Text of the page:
For the past several years, the widely accepted view among defense analysts had been that counterinsurgency, or COIN, represented the future of U.S. defense planning and operations. This consensus was initially driven by the belief that “effective COIN” had “won” the Iraq War, and later by the need, as former Defense Secretary Robert Gates put it, to fight “the wars we’re in.”
Now things have become far less clear. Awareness has set in that the effects of the 2007-2008 “surge” in Iraq were only partial and, even at the time, only partly achieved by the shift toward conducting what we know as “counterinsurgency.” And most now acknowledge that the “Afghan surge” has not had a similar effect as its Iraqi predecessor.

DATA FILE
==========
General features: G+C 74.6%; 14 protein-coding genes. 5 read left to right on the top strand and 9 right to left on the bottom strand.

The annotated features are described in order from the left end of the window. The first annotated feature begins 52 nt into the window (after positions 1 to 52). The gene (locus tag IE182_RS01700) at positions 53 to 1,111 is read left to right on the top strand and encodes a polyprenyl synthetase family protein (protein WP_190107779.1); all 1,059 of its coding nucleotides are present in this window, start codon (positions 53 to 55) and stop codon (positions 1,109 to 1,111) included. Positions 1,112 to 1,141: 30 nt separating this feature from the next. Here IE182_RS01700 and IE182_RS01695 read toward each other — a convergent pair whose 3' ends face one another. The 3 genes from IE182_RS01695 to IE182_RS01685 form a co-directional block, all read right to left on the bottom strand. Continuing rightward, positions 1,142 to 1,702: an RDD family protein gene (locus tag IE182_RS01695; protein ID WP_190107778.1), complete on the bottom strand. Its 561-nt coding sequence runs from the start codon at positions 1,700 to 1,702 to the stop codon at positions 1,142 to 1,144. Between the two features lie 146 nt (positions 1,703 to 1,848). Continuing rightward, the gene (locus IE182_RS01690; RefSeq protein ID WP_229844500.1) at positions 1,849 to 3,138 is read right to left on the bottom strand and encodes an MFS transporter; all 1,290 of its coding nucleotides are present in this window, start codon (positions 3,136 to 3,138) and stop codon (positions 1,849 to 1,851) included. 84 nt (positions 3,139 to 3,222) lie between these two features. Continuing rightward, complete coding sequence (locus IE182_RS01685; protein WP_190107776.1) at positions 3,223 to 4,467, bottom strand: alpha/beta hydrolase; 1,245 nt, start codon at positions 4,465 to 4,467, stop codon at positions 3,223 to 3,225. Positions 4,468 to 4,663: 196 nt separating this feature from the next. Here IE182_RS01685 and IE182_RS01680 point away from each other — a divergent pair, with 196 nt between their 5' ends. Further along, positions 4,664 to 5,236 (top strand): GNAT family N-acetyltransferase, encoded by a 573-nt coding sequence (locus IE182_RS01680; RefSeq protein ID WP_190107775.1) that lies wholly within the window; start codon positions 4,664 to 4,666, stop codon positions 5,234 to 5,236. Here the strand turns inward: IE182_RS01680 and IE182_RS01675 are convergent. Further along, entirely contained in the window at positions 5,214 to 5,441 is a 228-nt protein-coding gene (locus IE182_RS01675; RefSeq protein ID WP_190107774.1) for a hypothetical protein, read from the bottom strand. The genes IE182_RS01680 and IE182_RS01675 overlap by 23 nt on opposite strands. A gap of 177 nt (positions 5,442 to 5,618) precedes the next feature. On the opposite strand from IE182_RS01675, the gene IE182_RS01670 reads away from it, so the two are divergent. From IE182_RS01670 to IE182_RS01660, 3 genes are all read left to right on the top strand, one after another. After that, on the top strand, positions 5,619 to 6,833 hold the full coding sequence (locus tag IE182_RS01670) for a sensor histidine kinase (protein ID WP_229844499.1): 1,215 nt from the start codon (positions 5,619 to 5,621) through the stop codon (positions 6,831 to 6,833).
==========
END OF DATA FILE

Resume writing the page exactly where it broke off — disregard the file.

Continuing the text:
But if COIN is no longer considered the future of U.S. military operations, what definitive lessons, if any, have we learned from its decade of prominence?